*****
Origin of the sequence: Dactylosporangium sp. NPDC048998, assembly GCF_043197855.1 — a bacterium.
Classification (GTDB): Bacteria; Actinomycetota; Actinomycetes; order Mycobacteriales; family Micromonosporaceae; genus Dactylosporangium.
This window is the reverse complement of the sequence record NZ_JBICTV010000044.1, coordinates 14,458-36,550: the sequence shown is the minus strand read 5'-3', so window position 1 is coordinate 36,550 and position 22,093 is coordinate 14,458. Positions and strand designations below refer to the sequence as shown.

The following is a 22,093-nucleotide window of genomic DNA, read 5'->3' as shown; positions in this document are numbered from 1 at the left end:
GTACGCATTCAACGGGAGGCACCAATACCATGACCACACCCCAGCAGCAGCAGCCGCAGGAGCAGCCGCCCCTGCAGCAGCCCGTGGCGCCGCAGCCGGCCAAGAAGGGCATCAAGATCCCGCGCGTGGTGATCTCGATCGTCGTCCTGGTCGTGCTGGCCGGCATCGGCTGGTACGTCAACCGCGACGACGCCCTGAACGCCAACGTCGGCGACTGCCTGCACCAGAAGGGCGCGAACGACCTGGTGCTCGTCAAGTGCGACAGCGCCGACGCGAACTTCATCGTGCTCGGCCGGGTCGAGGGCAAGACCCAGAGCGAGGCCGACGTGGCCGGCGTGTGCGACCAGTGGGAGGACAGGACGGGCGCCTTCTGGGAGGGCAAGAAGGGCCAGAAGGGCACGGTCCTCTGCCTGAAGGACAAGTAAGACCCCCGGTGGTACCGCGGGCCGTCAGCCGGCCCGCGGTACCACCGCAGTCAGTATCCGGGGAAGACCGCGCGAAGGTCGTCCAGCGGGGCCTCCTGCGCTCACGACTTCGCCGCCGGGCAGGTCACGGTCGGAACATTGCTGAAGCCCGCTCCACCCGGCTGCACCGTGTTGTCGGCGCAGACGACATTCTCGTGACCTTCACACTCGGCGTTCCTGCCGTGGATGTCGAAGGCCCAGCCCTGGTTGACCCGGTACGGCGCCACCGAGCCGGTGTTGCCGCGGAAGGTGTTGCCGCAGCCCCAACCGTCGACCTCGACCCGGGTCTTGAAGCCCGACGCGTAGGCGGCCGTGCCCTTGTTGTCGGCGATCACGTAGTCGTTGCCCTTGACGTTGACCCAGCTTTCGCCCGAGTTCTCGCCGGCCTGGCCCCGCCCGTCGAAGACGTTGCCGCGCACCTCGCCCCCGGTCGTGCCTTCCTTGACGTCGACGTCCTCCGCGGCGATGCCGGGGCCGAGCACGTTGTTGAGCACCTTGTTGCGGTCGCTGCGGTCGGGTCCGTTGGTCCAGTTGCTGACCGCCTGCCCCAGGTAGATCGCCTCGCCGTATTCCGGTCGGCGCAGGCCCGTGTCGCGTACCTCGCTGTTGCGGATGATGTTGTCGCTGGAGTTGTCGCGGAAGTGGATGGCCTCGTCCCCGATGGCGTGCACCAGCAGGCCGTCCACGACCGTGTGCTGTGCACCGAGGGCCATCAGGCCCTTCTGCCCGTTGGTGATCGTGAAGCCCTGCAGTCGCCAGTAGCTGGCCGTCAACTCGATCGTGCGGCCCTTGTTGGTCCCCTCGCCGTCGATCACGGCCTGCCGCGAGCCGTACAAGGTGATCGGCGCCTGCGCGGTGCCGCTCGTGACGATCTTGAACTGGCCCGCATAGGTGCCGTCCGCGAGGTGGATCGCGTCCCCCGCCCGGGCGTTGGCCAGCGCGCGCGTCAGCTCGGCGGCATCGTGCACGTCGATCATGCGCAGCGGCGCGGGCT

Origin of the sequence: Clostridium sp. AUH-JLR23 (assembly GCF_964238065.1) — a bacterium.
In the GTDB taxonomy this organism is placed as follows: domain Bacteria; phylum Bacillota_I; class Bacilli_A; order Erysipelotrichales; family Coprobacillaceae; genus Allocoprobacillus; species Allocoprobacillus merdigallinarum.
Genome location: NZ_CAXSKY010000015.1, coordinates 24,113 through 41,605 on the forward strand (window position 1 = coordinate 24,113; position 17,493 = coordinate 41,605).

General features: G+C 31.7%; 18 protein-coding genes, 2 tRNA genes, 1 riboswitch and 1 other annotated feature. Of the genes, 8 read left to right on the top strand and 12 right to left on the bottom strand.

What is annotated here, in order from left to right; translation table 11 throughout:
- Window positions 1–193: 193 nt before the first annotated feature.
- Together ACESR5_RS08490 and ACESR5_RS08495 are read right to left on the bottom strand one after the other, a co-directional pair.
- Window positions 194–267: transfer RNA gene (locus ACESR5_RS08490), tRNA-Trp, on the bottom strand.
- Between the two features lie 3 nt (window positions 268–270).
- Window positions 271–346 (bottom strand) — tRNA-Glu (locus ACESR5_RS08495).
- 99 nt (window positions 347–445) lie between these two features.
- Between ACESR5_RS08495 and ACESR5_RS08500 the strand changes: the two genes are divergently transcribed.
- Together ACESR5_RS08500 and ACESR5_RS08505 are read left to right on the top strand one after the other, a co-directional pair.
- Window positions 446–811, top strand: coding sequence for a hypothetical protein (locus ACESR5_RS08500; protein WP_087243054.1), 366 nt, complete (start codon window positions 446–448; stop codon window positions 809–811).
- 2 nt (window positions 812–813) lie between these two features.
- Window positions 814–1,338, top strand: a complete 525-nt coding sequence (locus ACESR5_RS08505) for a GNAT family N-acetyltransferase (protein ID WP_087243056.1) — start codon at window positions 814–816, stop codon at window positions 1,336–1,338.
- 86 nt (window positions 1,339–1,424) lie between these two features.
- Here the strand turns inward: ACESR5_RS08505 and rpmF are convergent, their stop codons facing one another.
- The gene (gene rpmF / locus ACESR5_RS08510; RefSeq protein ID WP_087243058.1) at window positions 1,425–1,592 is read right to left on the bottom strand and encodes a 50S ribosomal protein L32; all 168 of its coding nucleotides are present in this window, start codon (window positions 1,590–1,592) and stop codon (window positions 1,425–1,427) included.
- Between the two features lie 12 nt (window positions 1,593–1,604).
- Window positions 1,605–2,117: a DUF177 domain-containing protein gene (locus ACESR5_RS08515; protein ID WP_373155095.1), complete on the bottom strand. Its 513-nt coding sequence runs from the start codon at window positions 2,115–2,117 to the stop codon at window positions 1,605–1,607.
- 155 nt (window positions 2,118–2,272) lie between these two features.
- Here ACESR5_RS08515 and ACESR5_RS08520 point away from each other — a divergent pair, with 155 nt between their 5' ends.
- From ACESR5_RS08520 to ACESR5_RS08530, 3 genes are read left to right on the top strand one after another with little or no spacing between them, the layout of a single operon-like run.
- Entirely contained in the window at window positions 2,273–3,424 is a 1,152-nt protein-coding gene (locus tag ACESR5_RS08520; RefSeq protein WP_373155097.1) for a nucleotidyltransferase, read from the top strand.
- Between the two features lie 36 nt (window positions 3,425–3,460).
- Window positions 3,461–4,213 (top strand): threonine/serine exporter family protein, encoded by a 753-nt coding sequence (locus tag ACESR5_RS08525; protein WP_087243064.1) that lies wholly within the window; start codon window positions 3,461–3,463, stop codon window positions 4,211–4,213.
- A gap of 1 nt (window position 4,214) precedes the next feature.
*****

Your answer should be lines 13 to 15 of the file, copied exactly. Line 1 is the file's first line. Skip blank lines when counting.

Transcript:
- Window positions 194–267: transfer RNA gene (locus ACESR5_RS08490), tRNA-Trp, on the bottom strand.
- Between the two features lie 3 nt (window positions 268–270).
- Window positions 271–346 (bottom strand) — tRNA-Glu (locus ACESR5_RS08495).